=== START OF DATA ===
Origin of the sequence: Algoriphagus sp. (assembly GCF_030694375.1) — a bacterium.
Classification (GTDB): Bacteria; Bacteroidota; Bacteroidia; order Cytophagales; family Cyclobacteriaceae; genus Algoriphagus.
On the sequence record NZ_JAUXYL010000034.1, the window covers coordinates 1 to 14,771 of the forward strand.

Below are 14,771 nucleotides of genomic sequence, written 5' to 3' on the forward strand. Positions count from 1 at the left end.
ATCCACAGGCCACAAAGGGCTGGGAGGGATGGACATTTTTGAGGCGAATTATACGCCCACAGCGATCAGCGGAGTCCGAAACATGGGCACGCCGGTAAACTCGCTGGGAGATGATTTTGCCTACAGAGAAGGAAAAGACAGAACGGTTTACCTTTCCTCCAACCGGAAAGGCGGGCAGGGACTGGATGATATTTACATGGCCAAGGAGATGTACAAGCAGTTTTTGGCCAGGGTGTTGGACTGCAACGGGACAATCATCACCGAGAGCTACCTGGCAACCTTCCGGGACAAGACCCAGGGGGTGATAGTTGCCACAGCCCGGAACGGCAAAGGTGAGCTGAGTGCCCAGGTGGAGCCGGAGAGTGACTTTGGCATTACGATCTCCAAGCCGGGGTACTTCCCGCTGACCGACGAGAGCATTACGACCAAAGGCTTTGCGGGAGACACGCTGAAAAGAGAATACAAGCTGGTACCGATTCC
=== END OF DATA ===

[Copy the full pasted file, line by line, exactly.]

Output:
Origin of the sequence: Algoriphagus sp. (assembly GCF_030694375.1) — a bacterium.
Classification (GTDB): Bacteria; Bacteroidota; Bacteroidia; order Cytophagales; family Cyclobacteriaceae; genus Algoriphagus.
On the sequence record NZ_JAUXYL010000034.1, the window covers coordinates 1 to 14,771 of the forward strand.

Below are 14,771 nucleotides of genomic sequence, written 5' to 3' on the forward strand. Positions count from 1 at the left end.
ATCCACAGGCCACAAAGGGCTGGGAGGGATGGACATTTTTGAGGCGAATTATACGCCCACAGCGATCAGCGGAGTCCGAAACATGGGCACGCCGGTAAACTCGCTGGGAGATGATTTTGCCTACAGAGAAGGAAAAGACAGAACGGTTTACCTTTCCTCCAACCGGAAAGGCGGGCAGGGACTGGATGATATTTACATGGCCAAGGAGATGTACAAGCAGTTTTTGGCCAGGGTGTTGGACTGCAACGGGACAATCATCACCGAGAGCTACCTGGCAACCTTCCGGGACAAGACCCAGGGGGTGATAGTTGCCACAGCCCGGAACGGCAAAGGTGAGCTGAGTGCCCAGGTGGAGCCGGAGAGTGACTTTGGCATTACGATCTCCAAGCCGGGGTACTTCCCGCTGACCGACGAGAGCATTACGACCAAAGGCTTTGCGGGAGACACGCTGAAAAGAGAATACAAGCTGGTACCGATTCC